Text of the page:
Every Little Step: My Story by Bobby Brown and Nick Chiles (4 out of 5)


I should confess right away that I may be biased in my review. I have always loved Bobby Brown’s music. I was horrified when the tabloid circus began roasting him and Whitney on a spit during their marriage. I should also confess I have always loved Whitney’s music as well. Then that scary interview with the infamous “Crack? Crack is wack (sp: whack)”. I have to be honest. Once I saw that interview, I was convinced she WAS smoking it, and I blamed Bobby Brown. So many did! The tabloids- as well as the Houston’s-had a field day pointing the finger of blame at this guy. After Whitney’s death and autopsy revealed that she had evidentially been still using, some of the validity of those claims went out the window. Then their daughter Bobbi Kristina dies in almost the same way years later? To say this is a tragic story doesn’t give it the full decree of justice. And years after the allegations, who’s clean, sober, and still here? Bobby Brown. And what a story he has.

Raised in the Orchard Park project outside of Boston, Brown has a relatively decent upbringing, by his own admission. At some point, he’s bitten by the singing bug and begins performing at the age of 9. Not long after this, he becomes friends with Ralph Tresvant and they begin a friendship that not only begins the part of the story known as New Edition, but a lifelong friendship that continues to this day. New Edition’s formation and dissolution is but a springboard to what most readers would say is the “juicy” part of the story: Bobby’s romance with, marriage to, and divorce from Whitney after 15 years. He doesn’t shy away from the good, the bad, the downright bizarre, and the ugly. What you take away from this is that Brown was a willing participant in all, but that doubts were expressed in some matters, and doubts went nowhere. You also take away that there is a sense of shame and regret, but hey- true love is crazy and never does that ring so true as it does here. It’s also very obvious from Brown’s story that there was a lot of love for Whitney and his daughter, and that it was he, not Houston, who walked away from the marriage. So if you are expecting lurid tales of bacchanals, drug-fueled orgies, and the like, you will be disappointed. What you get is a respectful narrative of a love affair that consumed them both until the drugs and fighting tore them apart. No amount of love, nor tough love, is kept from the reader during the entirety of Brown and Houston’s marriage. Brown’s love for their daughter Bobbi Kristina is obvious throughout the story, as well as his heartbreak over what happened to her so soon after what happened to Whitney. You get what he knows of the story, but you also get the feeling that the only people who know what happened are the deceased and the Houston’s, and we probably will never know the entire story. You do have a fair sense that the little fucker named Nick Gordon knows more about-and may be guilty as hell- of Bobbi Kristina’s death. More details are brought forth by Brown than had already been circulated through the media, so the reader can make their own judgment. What IS obvious is that it tore Brown up then, and will until the end of his life. Anyone who has ever lost a child can relate to his pain throughout the story, beginning with their estrangement after the divorce, and his short-lived joy that they had reconciled shortly before her death. That part of the book tore my heart out, and I do not nor will ever have kids. Bad reputation or not, it’s very obvious that Brown loved Whitney and their daughter very much. So overall, this is a book in which the only living person left in the wind on this story, gets to tell his side. The other two won’t get a chance, but the reader leaves with the impression that Brown has been completely truthful in his story. And again, it’s a straightforward story, and there aren’t many nitty gritty details, but he tells it like it was, and not in a bitchy, vindictive way. Refreshing for a memoir where rampant drug usage is a prevalent side to the story. I would highly recommend this memoir.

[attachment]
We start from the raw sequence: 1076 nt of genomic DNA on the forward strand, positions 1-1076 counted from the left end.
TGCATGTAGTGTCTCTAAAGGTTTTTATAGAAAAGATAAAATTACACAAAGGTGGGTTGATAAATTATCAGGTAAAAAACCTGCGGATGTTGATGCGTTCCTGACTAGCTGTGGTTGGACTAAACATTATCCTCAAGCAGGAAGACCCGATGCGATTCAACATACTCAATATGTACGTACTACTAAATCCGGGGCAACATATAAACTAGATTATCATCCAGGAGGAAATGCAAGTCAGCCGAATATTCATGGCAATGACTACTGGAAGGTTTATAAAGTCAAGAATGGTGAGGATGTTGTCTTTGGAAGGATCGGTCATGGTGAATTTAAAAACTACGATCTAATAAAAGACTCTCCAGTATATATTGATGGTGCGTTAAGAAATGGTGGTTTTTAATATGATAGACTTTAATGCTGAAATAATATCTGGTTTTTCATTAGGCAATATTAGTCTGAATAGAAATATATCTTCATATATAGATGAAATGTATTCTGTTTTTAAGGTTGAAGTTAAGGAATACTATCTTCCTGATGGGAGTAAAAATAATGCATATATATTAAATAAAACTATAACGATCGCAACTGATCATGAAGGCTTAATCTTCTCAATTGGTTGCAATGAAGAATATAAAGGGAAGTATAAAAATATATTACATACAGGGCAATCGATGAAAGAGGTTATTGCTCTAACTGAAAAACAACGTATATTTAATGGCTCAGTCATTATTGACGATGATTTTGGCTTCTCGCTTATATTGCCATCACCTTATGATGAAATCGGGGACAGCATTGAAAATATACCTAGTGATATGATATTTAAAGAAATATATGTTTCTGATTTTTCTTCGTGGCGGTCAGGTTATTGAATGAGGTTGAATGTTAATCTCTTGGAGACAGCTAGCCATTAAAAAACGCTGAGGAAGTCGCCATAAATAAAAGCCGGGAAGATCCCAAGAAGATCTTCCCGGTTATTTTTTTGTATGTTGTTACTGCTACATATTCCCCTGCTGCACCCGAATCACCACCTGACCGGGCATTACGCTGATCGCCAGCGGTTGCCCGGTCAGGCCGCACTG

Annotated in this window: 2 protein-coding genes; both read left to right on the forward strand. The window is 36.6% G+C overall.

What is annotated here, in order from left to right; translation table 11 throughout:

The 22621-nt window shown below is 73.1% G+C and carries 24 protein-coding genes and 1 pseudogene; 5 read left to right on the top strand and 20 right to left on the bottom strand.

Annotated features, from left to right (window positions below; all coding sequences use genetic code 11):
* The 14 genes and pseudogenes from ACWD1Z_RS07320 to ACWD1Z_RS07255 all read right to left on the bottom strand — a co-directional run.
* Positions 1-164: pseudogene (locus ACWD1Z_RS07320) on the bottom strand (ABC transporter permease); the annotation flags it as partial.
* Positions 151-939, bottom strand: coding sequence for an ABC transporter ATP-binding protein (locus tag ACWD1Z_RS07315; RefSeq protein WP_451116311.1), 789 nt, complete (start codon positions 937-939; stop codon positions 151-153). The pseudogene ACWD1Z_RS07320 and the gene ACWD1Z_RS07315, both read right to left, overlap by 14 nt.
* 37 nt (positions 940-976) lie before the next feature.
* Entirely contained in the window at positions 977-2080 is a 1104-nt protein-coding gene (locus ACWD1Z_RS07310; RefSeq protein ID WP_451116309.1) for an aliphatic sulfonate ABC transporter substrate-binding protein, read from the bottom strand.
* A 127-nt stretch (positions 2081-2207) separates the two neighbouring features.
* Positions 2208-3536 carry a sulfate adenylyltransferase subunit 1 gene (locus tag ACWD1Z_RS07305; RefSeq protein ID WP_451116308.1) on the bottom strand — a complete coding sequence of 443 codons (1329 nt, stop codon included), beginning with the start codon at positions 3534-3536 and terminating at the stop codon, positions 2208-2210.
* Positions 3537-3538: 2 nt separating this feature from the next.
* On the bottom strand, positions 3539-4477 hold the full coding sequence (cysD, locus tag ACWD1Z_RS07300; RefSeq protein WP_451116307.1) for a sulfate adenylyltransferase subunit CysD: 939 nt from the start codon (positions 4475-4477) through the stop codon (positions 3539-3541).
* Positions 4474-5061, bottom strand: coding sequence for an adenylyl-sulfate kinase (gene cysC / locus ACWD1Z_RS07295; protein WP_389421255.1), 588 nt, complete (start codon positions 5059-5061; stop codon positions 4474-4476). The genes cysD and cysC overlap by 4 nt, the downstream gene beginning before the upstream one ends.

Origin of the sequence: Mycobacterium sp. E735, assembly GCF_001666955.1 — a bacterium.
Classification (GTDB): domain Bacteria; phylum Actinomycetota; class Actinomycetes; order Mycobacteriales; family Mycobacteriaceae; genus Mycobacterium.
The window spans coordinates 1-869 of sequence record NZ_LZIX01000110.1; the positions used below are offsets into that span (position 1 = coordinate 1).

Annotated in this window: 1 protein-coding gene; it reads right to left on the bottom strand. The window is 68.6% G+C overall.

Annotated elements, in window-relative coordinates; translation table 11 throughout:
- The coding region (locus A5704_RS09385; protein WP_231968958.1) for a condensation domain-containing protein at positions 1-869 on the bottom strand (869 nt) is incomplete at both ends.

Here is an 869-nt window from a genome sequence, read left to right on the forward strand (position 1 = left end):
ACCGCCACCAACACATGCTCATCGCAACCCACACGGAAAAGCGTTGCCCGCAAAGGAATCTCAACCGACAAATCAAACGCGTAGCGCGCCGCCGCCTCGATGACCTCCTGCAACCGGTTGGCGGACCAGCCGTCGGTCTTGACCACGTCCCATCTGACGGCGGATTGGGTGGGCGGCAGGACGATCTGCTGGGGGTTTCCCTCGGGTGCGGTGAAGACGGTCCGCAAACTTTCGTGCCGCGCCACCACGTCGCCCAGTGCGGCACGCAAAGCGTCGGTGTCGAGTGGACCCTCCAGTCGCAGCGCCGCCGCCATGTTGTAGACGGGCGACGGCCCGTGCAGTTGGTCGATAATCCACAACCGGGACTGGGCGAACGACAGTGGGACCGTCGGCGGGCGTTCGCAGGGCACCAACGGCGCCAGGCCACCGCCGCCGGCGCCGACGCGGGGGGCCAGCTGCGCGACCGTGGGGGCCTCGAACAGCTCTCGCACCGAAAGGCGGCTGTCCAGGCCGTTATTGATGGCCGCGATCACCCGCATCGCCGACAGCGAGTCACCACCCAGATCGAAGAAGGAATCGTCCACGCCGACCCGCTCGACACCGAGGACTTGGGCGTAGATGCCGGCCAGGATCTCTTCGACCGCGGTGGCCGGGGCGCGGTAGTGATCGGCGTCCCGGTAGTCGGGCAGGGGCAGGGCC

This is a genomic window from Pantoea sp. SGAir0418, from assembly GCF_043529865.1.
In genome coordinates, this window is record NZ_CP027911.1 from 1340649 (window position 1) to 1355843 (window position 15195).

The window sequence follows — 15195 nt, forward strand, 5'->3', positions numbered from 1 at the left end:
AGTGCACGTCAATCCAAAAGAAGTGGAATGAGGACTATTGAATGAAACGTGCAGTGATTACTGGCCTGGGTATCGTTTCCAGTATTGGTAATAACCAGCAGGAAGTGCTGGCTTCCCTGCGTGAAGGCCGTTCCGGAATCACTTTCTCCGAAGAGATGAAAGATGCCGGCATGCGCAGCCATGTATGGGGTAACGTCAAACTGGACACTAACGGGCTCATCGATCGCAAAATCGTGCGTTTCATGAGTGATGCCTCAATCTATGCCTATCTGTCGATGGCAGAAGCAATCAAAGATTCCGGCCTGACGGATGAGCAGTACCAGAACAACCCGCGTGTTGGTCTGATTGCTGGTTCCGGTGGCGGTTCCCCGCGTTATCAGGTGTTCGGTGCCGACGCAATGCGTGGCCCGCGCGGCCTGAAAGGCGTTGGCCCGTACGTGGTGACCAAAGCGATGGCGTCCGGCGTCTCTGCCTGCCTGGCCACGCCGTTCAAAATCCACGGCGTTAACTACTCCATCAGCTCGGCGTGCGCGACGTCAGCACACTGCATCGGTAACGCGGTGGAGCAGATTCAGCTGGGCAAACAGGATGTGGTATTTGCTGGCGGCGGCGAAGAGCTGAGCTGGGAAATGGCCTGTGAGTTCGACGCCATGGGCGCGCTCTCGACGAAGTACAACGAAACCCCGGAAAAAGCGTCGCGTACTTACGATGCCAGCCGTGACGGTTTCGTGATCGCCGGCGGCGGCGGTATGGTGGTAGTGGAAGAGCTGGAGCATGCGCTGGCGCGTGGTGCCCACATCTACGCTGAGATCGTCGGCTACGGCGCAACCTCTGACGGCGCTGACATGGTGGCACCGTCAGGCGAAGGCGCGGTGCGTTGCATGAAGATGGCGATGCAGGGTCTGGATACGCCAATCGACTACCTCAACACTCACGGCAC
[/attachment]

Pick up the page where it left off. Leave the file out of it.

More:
~ by generationgbooks on June 20, 2016.

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